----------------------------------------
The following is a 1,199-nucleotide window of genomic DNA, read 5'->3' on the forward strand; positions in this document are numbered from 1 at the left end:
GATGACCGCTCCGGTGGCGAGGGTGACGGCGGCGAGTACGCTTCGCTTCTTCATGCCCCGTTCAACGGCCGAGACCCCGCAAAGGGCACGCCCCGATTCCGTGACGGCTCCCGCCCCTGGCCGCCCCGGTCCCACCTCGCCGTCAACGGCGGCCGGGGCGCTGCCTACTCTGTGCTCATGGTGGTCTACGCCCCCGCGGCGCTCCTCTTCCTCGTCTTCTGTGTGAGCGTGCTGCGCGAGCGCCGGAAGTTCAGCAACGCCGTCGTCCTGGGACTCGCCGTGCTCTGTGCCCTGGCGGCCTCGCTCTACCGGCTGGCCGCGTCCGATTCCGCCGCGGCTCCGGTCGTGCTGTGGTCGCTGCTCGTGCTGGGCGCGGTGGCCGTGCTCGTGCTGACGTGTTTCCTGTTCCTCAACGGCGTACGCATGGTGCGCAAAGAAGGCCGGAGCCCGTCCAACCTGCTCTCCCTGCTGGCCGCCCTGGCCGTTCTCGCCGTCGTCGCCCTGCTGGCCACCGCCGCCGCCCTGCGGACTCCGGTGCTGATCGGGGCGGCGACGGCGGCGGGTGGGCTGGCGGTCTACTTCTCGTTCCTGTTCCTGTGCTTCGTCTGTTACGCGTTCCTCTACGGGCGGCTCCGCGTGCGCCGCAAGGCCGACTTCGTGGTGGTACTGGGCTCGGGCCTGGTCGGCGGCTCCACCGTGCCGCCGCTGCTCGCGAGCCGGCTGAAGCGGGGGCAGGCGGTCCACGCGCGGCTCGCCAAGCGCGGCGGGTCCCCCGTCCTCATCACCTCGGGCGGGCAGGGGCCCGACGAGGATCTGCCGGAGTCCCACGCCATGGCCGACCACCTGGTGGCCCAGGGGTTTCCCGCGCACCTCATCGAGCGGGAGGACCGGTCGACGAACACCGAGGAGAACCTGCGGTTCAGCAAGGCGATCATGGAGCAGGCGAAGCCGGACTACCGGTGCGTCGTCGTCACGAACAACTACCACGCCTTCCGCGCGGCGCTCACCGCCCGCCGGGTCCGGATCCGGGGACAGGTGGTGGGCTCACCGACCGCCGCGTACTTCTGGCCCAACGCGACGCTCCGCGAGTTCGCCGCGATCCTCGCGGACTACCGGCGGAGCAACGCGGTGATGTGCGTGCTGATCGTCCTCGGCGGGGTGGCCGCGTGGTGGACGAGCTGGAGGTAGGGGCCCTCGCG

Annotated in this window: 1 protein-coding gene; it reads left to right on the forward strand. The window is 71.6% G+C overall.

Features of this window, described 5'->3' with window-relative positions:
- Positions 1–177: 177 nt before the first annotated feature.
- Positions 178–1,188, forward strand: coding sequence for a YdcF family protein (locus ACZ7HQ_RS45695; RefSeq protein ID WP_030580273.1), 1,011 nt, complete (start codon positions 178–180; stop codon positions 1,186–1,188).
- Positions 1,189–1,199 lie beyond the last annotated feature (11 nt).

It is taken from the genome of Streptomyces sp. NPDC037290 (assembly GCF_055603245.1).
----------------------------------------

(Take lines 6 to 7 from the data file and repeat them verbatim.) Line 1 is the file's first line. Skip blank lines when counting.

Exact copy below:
- Positions 178–1,188, forward strand: coding sequence for a YdcF family protein (locus ACZ7HQ_RS45695; RefSeq protein ID WP_030580273.1), 1,011 nt, complete (start codon positions 178–180; stop codon positions 1,186–1,188).
- Positions 1,189–1,199 lie beyond the last annotated feature (11 nt).